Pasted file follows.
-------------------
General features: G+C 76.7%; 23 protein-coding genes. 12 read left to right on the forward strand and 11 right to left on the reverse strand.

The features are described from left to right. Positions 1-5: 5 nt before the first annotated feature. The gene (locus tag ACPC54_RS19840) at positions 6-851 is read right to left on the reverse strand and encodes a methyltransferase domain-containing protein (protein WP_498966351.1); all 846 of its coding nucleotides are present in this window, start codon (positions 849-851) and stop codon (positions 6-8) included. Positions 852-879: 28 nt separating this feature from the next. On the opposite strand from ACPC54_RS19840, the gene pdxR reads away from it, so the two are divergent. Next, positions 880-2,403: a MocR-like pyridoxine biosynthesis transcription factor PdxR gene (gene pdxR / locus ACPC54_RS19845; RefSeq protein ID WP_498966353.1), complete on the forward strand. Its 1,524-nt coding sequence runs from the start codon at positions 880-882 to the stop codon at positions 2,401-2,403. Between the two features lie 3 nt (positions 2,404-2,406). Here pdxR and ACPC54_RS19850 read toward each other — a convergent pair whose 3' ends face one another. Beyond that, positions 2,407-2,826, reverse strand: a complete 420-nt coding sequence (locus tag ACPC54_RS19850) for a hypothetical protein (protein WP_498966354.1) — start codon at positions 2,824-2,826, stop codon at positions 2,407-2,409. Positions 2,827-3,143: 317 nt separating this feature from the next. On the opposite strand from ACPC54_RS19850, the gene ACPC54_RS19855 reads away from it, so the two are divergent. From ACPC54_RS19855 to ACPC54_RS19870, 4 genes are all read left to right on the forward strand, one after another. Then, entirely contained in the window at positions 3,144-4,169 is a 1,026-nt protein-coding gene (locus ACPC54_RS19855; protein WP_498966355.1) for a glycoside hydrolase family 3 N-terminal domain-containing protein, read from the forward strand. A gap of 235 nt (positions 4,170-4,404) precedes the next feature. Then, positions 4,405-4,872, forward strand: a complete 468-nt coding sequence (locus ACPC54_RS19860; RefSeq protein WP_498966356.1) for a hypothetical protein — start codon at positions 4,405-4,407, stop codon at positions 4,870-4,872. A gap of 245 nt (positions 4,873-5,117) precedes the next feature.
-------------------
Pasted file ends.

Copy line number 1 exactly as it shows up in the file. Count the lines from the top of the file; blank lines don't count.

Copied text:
General features: G+C 76.7%; 23 protein-coding genes. 12 read left to right on the forward strand and 11 right to left on the reverse strand.